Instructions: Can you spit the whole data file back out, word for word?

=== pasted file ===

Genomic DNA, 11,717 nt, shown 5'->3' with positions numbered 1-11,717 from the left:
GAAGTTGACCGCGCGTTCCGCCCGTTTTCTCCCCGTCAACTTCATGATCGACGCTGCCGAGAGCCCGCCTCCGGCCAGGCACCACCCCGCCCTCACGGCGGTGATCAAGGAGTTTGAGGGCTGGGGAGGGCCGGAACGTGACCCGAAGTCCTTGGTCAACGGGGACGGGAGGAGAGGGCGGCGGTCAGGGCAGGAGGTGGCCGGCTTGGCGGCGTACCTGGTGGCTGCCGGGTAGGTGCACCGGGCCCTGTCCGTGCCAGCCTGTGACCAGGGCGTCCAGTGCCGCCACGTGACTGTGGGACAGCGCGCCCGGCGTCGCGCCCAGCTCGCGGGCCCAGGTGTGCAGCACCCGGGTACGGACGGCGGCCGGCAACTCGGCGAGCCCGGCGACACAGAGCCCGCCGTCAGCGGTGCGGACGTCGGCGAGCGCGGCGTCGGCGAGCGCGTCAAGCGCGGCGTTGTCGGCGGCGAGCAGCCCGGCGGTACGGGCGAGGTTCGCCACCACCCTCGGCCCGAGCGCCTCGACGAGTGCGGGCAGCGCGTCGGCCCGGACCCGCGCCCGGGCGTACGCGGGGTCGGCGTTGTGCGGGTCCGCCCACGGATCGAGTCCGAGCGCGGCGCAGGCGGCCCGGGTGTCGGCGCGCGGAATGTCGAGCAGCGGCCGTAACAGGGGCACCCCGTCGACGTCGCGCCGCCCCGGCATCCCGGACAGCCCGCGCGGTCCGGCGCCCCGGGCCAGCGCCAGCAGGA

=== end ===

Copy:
Genomic DNA, 11,717 nt, shown 5'->3' with positions numbered 1-11,717 from the left:
GAAGTTGACCGCGCGTTCCGCCCGTTTTCTCCCCGTCAACTTCATGATCGACGCTGCCGAGAGCCCGCCTCCGGCCAGGCACCACCCCGCCCTCACGGCGGTGATCAAGGAGTTTGAGGGCTGGGGAGGGCCGGAACGTGACCCGAAGTCCTTGGTCAACGGGGACGGGAGGAGAGGGCGGCGGTCAGGGCAGGAGGTGGCCGGCTTGGCGGCGTACCTGGTGGCTGCCGGGTAGGTGCACCGGGCCCTGTCCGTGCCAGCCTGTGACCAGGGCGTCCAGTGCCGCCACGTGACTGTGGGACAGCGCGCCCGGCGTCGCGCCCAGCTCGCGGGCCCAGGTGTGCAGCACCCGGGTACGGACGGCGGCCGGCAACTCGGCGAGCCCGGCGACACAGAGCCCGCCGTCAGCGGTGCGGACGTCGGCGAGCGCGGCGTCGGCGAGCGCGTCAAGCGCGGCGTTGTCGGCGGCGAGCAGCCCGGCGGTACGGGCGAGGTTCGCCACCACCCTCGGCCCGAGCGCCTCGACGAGTGCGGGCAGCGCGTCGGCCCGGACCCGCGCCCGGGCGTACGCGGGGTCGGCGTTGTGCGGGTCCGCCCACGGATCGAGTCCGAGCGCGGCGCAGGCGGCCCGGGTGTCGGCGCGCGGAATGTCGAGCAGCGGCCGTAACAGGGGCACCCCGTCGACGTCGCGCCGCCCCGGCATCCCGGACAGCCCGCGCGGTCCGGCGCCCCGGGCCAGCGCCAGCAGGA